Four Years Buy You Seven

New studies show that today’s dropouts are more likely to have health problems than high school graduates

Like a paint-by-numbers picture, the Community Indicators Initiative of Spokane is an Eastern Washington University project to compile numbers about all sorts of things — from how often people around here use sports facilities to per-capita personal income — and assemble them to form a snapshot of the city. Sounds kind of boring, but the numbers actually paint a compelling picture.So how are kids here doing? Could be better, it turns out. Fewer than half are considered healthy eaters or exercise as much as they should.

But one of the most glaring statistics is that about one-third of the kids who should be graduating from high school this spring won’t be getting their diplomas. The numbers have been climbing since 2004. Kids drop out for a variety of reasons — psychological or physical illness, money problems at home, apathy about schoolwork — and only about 3 percent of them will go on to graduate later. About half of the dropouts seem to vanish — they don’t tell their schools they’re leaving or give a reason, and no one can find them to ask about it after the fact. So 31 percent of the students enrolled in their freshman year are not graduating. For that 31 percent, life without a high school diploma is a whole lot harder.

And probably shorter. A Harvard Medical School study found that, as of 2000, people with 12 years or less of education had a life expectancy of 75 years, while those with more than 12 could expect to live seven more years. A study published in the Journal of the National Cancer Institute last summer showed the death rate from lung, colorectal, prostate and breast cancers had dropped substantially in working-age people. Great news. Except when researchers dug deeper into the data and found that, in fact, deaths from lung cancer in less-educated white women had actually increased, as did deaths from colon cancer in less-educated black men.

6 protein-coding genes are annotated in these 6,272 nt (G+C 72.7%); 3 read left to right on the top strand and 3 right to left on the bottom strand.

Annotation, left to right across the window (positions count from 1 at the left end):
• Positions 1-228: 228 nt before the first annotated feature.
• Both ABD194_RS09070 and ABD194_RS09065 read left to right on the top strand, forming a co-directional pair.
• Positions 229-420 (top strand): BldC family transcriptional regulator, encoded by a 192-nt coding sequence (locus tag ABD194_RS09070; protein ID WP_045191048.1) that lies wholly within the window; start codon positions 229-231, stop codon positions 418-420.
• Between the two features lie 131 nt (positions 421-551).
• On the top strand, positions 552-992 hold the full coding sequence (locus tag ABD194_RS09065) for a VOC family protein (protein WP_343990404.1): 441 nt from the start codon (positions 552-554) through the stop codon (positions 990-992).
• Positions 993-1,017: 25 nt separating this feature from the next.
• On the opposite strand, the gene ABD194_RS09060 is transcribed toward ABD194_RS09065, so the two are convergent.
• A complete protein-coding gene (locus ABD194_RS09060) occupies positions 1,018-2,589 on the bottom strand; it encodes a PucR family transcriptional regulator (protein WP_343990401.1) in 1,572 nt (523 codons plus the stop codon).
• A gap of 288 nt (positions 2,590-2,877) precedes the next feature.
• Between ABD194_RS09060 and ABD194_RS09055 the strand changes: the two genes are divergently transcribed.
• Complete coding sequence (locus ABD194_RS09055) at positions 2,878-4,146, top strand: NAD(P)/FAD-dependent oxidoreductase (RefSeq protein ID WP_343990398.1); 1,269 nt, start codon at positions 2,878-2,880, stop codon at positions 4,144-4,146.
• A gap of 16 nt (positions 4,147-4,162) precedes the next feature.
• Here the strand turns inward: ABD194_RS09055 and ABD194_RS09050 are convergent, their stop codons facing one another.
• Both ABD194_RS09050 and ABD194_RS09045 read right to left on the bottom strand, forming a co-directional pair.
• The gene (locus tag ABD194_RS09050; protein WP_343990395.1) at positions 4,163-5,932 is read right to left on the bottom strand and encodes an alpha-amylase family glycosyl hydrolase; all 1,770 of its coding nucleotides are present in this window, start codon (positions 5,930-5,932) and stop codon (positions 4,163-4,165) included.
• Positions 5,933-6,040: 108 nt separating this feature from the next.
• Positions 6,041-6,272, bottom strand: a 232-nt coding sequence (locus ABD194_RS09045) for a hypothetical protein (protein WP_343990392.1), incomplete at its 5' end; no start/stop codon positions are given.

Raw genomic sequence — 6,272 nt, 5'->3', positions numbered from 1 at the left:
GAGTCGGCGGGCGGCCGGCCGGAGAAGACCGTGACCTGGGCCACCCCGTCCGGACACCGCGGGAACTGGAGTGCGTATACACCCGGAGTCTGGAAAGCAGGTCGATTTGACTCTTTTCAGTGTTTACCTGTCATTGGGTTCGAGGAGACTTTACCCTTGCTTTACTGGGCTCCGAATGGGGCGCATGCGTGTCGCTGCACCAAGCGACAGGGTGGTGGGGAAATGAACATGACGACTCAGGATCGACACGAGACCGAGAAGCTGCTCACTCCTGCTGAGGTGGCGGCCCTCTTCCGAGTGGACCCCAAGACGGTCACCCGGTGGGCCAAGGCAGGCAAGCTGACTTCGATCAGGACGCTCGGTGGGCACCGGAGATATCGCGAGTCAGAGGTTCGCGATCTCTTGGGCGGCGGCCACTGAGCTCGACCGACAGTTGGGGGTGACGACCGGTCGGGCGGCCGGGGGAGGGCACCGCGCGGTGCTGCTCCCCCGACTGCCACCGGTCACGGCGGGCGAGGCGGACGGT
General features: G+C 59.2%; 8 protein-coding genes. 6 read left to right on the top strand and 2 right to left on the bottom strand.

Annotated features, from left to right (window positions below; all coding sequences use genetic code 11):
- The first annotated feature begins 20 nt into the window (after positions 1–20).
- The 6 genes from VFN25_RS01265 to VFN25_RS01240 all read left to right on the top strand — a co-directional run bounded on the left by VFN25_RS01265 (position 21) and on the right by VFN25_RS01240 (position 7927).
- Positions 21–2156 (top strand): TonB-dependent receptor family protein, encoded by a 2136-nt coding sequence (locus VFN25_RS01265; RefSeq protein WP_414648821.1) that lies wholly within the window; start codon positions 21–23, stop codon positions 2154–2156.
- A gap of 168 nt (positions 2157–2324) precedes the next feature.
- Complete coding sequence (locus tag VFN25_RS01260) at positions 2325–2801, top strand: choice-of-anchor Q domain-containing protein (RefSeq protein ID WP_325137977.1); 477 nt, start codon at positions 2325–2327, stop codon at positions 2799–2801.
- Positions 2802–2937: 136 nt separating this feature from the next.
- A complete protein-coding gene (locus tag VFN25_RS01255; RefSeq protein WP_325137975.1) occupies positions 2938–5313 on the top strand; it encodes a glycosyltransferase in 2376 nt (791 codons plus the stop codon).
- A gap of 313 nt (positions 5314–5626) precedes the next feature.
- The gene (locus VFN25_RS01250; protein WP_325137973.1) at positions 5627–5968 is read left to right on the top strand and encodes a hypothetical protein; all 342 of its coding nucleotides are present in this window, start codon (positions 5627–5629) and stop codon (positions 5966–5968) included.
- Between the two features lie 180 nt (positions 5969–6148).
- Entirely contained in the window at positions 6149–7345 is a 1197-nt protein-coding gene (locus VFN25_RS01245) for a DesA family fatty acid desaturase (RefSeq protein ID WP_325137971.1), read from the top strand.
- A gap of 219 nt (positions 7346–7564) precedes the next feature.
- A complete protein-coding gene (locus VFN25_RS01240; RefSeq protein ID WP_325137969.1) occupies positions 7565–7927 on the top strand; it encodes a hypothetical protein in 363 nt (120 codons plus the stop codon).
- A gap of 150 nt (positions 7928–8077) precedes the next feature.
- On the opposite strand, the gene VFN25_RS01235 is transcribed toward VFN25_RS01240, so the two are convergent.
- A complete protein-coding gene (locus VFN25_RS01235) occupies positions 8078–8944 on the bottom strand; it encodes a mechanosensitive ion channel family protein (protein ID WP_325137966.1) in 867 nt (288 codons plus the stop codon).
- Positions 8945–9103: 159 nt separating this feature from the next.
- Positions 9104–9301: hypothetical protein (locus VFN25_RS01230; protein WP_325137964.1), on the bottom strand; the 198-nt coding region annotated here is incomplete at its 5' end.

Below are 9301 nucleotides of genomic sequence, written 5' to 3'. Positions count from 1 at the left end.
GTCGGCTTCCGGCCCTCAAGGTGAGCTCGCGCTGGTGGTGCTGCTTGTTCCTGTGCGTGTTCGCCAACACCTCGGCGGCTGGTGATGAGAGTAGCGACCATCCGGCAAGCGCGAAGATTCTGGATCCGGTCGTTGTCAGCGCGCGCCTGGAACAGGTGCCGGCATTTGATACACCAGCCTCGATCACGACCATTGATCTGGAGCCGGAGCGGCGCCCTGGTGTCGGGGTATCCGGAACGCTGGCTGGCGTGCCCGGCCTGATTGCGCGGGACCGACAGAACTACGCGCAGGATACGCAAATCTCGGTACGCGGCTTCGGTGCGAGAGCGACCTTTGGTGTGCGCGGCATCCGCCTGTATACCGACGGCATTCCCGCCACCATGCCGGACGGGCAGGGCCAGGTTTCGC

In an article titled, “Reframing School Dropout as a Public Health Issue,” published in Preventing Chronic Disease, co-authors Nicholas Freudenberg and Jessica Ruglis wrote: “If medical researchers were to discover an elixir that could increase life expectancy, reduce the burden of illness, delay the consequences of aging, decrease risky health behavior and shrink disparities in health, we would celebrate such a remarkable discovery. …evidence suggests that education is such an elixir.”

Improvement on a multi-faceted problem like high school dropout rates is going to take time. Researchers suggest efforts need to start as early as preschool and kindergarten with renewed and invigorated efforts at ensuring children are not just 6 years old, but also emotionally and physically ready to learn by the time they reach first grade. Studies show that kids who are engaged with their studies and develop an attachment to even one adult at their school are more likely to graduate. “Health interventions, including those targeted at sexual and reproductive health, healthy relationships, family health, violence prevention, substance use and mental health, have the potential to engage young people in schooling and connect them to caring adults,” write Freudenberg and Ruglis.

Spokane Public Schools Superintendent Nancy Stowell points to the district’s Havermale High School as one way of keeping students engaged. With just 450 students, the school is geared toward providing that important individual attention. “The staff listens to the students, develops relationships and designs programs to meet their individual needs.” That can include designing independent study programs, coaching and support for students who may already be parents themselves. The district also offers a skills center to help high school juniors and seniors get training to prepare for a career in diverse fields, including cosmetology, medical labs, television production and criminal justice. “We know that we need to make learning more relevant,” says Stowell. “Still, we need more options in Spokane for students who, for whatever reasons, start to get behind.”

Developing those options may not only lead students to better jobs, it may just help them live longer, healthier lives.

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About The Author

Anne McGregor

Anne McGregor is a contributor to the Inlander and the editor of InHealth. She is married to Inlander editor/publisher Ted S. McGregor, Jr.